Except, it’s not. Adger doesn’t realise, and keeps talking. Inexplicably, as though the Funky Bunker is powerless to stop him, or simply too embarrassed, the camera cuts back, and he just continues with his act, going into a minute-long joke about the Kama Sutra. By now, he’s drenched in sweat, returning to some crowd work, “I can see why you’re smiling, mate, she’s got small hands…” and leaving us with a final “rib-tickler,” which is a long story about having a wank on bull Viagra. We cut back to Craig Charles, this time with his finger in his earpiece like he’s being berated by a producer — “I tried to get him off a bit earlier, but he just kept going.”

He does the Johnny Carson deal and invites Adger over for a chat. Craig “she never took her pants off!” Charles says he tried to cut him off “because I thought he was a bit sexist,” as Adger complains that everyone’s too PC these days, acting like the gallant White Knight of free speech, while playing pubs, restaurants, and hotel bars. “End of the day, there’s too much sufferin’ in this world, so why not go out and have a laugh?” Incredibly, Craig asks if he has writers. More incredibly, he’s still working today, as Adger Brown, described on his own website as “one of the UK’s most sought after mainstream comedians.” And this paragraph, on a website for booking ‘elite’ entertainers, may be the most haunting collection of words since M.R. James went in the ground.

Despite Adgers’ many T.V. appearances, his most recent being on Granada T.V.s “The Comedians” & Channel 4s “The Big Breakfast” he remains very affordable and extremely good value for money.


After the five longest minutes of my life, surely things can only be on the up? “Cartoon time!” announces Craig, “this has got nothing to do with Pluto, it’s much closer to your anus!” In a corruption of the animated segments in Saturday morning kids shows, it’s random a clip of an anime where some bloke gets shot in the arse and blood gushes out of his cheeks. “There ya go, weird cartoons from manga, but this is a weird show!” He’s right there, as we come back from another unsigned song, featuring a literal 2 ½ minute guitar solo, to Deric Cantona, a lookalike in a Man United kit who walks on, says “a wise man said it is better to have loved and lost than to microwave your ‘ead” in an appalling French accent, then leaves. Then there’s Abdul Fez — sunglasses and a fez — who tries to get Craig to snort some camel dung, before singing a country song about the Northern Line.

Events close with a visit from resident gossip expert, David Wigg. “How ya doin’ Wiggy? Wiggy, what’s hot and what’s not?!” I’m sure they got on fine, but the effete, much-older Wigg’s presence alongside a now-very-sweaty and loud Craig has the air of a school bully sitting down at the soft lad’s lunch table. “It’s action time, Craig; Bond is back!” — with the incredible Wiggy exclusive that it’ll be shot in exotic locations. “I’d love to be a Bond villain,” says Craig, headbutting the desk, and asking why Timothy Dalton stopped doing it. According to Wiggy, it’s because “Tim” wanted to wear jeans. Craig makes a joke about a big dick before getting sidetracked — “who’s the smallest actor you’ve met?” Wiggy says it’s Hoffman; “his nose is bigger than his height.” Craig does an anecdote about working with Janet McTeer, who’s 6ft tall, and his mate telling her he wanted to “make love to her, standing on a bucket.” When she said he couldn’t, he told her “I wouldn’t stand on it, I’d put it on your head and swing off the handles!” which leaves him chhh chhh chhhing and banging his fists on the desk. With Wiggy’s final exclusive that Nicole Kidman is taller than Tom Cruise, it’s time to go, “and I want you to join us again next week when we say Awooga! Awooga!” Take that, Fashanu!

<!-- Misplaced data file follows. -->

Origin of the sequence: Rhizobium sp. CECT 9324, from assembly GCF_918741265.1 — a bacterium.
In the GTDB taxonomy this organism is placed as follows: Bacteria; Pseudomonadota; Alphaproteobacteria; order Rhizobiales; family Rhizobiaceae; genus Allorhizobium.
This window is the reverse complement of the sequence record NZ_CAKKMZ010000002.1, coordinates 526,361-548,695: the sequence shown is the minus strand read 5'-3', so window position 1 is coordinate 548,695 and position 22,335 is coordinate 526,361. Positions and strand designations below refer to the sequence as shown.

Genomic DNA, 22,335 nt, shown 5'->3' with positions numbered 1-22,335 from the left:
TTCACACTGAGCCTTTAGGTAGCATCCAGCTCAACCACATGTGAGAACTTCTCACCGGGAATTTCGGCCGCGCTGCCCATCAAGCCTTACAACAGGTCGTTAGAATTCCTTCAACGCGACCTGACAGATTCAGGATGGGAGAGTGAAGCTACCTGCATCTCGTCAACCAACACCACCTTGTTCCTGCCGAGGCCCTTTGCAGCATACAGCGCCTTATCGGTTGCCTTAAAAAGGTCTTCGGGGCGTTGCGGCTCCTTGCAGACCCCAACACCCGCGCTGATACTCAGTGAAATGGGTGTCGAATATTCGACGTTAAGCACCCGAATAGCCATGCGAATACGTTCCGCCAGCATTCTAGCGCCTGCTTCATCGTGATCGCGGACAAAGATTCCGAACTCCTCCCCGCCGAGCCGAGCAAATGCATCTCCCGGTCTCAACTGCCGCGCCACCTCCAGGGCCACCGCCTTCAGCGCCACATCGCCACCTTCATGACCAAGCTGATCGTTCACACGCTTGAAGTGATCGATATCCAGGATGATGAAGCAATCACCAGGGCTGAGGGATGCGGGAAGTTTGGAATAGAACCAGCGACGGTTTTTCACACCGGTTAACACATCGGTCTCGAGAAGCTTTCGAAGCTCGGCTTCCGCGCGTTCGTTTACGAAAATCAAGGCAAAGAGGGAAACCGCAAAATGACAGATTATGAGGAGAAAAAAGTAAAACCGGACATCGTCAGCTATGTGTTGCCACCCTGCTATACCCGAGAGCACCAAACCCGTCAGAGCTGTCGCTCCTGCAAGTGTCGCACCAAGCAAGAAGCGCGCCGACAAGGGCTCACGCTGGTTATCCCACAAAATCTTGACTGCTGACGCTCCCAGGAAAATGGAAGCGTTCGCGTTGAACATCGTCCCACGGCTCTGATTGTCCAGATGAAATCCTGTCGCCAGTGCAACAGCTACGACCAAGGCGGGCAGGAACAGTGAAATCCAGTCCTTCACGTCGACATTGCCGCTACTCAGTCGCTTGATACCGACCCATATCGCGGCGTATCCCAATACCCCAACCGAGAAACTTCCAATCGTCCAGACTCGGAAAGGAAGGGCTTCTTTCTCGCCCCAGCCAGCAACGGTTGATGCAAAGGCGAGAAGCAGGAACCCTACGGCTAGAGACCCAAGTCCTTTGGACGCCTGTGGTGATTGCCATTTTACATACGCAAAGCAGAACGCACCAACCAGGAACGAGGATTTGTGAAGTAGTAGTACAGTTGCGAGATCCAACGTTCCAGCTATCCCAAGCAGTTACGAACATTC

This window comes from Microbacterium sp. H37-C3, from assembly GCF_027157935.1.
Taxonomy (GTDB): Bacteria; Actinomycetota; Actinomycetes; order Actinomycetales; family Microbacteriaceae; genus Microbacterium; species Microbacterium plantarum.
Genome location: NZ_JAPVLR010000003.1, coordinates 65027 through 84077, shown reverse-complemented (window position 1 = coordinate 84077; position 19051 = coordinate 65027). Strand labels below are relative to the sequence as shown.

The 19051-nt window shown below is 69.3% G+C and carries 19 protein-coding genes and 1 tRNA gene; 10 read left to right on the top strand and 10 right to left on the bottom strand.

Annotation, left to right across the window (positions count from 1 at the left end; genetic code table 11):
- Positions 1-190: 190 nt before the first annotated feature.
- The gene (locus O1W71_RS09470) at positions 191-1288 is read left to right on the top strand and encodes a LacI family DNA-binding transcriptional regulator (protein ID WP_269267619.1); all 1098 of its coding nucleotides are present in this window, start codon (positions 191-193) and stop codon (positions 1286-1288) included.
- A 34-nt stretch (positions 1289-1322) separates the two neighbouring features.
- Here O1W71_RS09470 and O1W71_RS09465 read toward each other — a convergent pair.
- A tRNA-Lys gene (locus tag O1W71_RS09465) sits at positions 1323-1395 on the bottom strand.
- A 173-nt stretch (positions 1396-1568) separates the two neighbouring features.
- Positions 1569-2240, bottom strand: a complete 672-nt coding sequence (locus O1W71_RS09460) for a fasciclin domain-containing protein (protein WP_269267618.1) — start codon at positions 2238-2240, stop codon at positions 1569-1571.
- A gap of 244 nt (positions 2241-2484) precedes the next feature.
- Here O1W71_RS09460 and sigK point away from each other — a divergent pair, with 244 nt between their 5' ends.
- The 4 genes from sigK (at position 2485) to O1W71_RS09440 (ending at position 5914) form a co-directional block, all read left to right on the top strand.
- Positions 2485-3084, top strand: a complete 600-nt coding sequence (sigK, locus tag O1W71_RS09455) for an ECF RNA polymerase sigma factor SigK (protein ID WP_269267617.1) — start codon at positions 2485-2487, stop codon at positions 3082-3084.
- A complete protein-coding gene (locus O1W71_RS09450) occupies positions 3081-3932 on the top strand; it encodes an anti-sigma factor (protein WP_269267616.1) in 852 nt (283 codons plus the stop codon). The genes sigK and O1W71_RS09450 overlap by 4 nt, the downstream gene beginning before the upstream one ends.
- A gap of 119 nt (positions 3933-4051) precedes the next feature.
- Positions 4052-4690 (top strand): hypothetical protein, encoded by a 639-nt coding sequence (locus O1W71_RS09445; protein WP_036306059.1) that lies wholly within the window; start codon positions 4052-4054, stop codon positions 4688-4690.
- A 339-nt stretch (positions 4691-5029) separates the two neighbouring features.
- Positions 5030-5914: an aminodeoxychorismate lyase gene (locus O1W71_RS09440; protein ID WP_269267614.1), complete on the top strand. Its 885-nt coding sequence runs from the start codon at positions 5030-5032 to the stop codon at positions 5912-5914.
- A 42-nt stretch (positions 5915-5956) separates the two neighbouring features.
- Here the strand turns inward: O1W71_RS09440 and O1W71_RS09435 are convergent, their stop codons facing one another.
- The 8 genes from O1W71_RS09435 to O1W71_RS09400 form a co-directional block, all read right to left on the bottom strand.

My second episode opens with Craig reading out the most asked questions they get sent in, which are one-liners like “can an amateur footballer do a professional foul?” and “why do they make toasters with a settin’ that burns the toast?!” The drummer from that week’s unsigned band provides actual rimshots, but Craig deems him to have come in too early or too late — “Jesus, keep up, will yer?” — so strides across the floor, calling him a wazzock and snatching the sticks out of his hand. Craig’s doing his own hits now, getting louder and wetter with each line; “Why do world heavyweight champion boxers have bodyguards?! If crystals have healing powers, why are they so bleedin’ hard to swallow?!” Vibrating with excitement, he promises “this is a good one, this is a good one… where do female to male sex change patients get their dicks from?!” which he punctuates with a cymbal crash.